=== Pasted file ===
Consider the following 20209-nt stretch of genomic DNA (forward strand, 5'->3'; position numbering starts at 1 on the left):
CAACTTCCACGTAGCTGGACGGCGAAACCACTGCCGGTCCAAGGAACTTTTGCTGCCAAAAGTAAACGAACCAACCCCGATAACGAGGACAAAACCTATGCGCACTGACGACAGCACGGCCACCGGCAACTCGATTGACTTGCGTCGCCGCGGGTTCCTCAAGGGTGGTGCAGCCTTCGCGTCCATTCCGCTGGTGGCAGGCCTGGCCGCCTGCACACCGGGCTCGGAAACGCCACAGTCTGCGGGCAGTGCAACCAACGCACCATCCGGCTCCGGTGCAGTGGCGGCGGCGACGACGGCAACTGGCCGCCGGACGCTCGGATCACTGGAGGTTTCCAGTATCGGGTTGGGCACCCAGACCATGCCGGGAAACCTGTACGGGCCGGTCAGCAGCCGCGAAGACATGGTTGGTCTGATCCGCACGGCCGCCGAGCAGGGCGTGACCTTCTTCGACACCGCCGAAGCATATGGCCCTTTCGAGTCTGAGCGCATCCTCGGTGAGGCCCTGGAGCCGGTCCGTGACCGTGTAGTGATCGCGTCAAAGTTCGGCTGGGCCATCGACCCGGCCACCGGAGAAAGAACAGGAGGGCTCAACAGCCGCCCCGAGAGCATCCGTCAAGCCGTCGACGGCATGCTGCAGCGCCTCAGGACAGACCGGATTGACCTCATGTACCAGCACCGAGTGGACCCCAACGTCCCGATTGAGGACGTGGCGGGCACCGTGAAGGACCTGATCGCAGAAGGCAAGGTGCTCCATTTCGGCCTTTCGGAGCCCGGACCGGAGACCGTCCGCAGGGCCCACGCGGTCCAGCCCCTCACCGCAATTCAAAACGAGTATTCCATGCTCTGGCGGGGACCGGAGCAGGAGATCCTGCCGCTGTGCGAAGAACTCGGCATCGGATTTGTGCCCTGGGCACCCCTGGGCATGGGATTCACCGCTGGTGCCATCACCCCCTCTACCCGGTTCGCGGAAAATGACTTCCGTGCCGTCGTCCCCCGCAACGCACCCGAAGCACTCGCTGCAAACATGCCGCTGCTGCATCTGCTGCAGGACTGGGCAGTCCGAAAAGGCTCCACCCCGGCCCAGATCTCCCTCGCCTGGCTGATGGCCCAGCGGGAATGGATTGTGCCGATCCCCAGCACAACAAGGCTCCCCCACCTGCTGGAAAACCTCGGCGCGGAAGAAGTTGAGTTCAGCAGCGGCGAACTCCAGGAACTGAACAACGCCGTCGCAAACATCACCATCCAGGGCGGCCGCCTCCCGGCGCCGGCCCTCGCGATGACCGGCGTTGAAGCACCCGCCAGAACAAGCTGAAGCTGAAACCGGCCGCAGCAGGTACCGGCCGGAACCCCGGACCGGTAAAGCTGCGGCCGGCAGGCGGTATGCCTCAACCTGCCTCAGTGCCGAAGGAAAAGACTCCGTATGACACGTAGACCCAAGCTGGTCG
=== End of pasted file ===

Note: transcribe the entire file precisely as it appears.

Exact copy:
Consider the following 20209-nt stretch of genomic DNA (forward strand, 5'->3'; position numbering starts at 1 on the left):
CAACTTCCACGTAGCTGGACGGCGAAACCACTGCCGGTCCAAGGAACTTTTGCTGCCAAAAGTAAACGAACCAACCCCGATAACGAGGACAAAACCTATGCGCACTGACGACAGCACGGCCACCGGCAACTCGATTGACTTGCGTCGCCGCGGGTTCCTCAAGGGTGGTGCAGCCTTCGCGTCCATTCCGCTGGTGGCAGGCCTGGCCGCCTGCACACCGGGCTCGGAAACGCCACAGTCTGCGGGCAGTGCAACCAACGCACCATCCGGCTCCGGTGCAGTGGCGGCGGCGACGACGGCAACTGGCCGCCGGACGCTCGGATCACTGGAGGTTTCCAGTATCGGGTTGGGCACCCAGACCATGCCGGGAAACCTGTACGGGCCGGTCAGCAGCCGCGAAGACATGGTTGGTCTGATCCGCACGGCCGCCGAGCAGGGCGTGACCTTCTTCGACACCGCCGAAGCATATGGCCCTTTCGAGTCTGAGCGCATCCTCGGTGAGGCCCTGGAGCCGGTCCGTGACCGTGTAGTGATCGCGTCAAAGTTCGGCTGGGCCATCGACCCGGCCACCGGAGAAAGAACAGGAGGGCTCAACAGCCGCCCCGAGAGCATCCGTCAAGCCGTCGACGGCATGCTGCAGCGCCTCAGGACAGACCGGATTGACCTCATGTACCAGCACCGAGTGGACCCCAACGTCCCGATTGAGGACGTGGCGGGCACCGTGAAGGACCTGATCGCAGAAGGCAAGGTGCTCCATTTCGGCCTTTCGGAGCCCGGACCGGAGACCGTCCGCAGGGCCCACGCGGTCCAGCCCCTCACCGCAATTCAAAACGAGTATTCCATGCTCTGGCGGGGACCGGAGCAGGAGATCCTGCCGCTGTGCGAAGAACTCGGCATCGGATTTGTGCCCTGGGCACCCCTGGGCATGGGATTCACCGCTGGTGCCATCACCCCCTCTACCCGGTTCGCGGAAAATGACTTCCGTGCCGTCGTCCCCCGCAACGCACCCGAAGCACTCGCTGCAAACATGCCGCTGCTGCATCTGCTGCAGGACTGGGCAGTCCGAAAAGGCTCCACCCCGGCCCAGATCTCCCTCGCCTGGCTGATGGCCCAGCGGGAATGGATTGTGCCGATCCCCAGCACAACAAGGCTCCCCCACCTGCTGGAAAACCTCGGCGCGGAAGAAGTTGAGTTCAGCAGCGGCGAACTCCAGGAACTGAACAACGCCGTCGCAAACATCACCATCCAGGGCGGCCGCCTCCCGGCGCCGGCCCTCGCGATGACCGGCGTTGAAGCACCCGCCAGAACAAGCTGAAGCTGAAACCGGCCGCAGCAGGTACCGGCCGGAACCCCGGACCGGTAAAGCTGCGGCCGGCAGGCGGTATGCCTCAACCTGCCTCAGTGCCGAAGGAAAAGACTCCGTATGACACGTAGACCCAAGCTGGTCG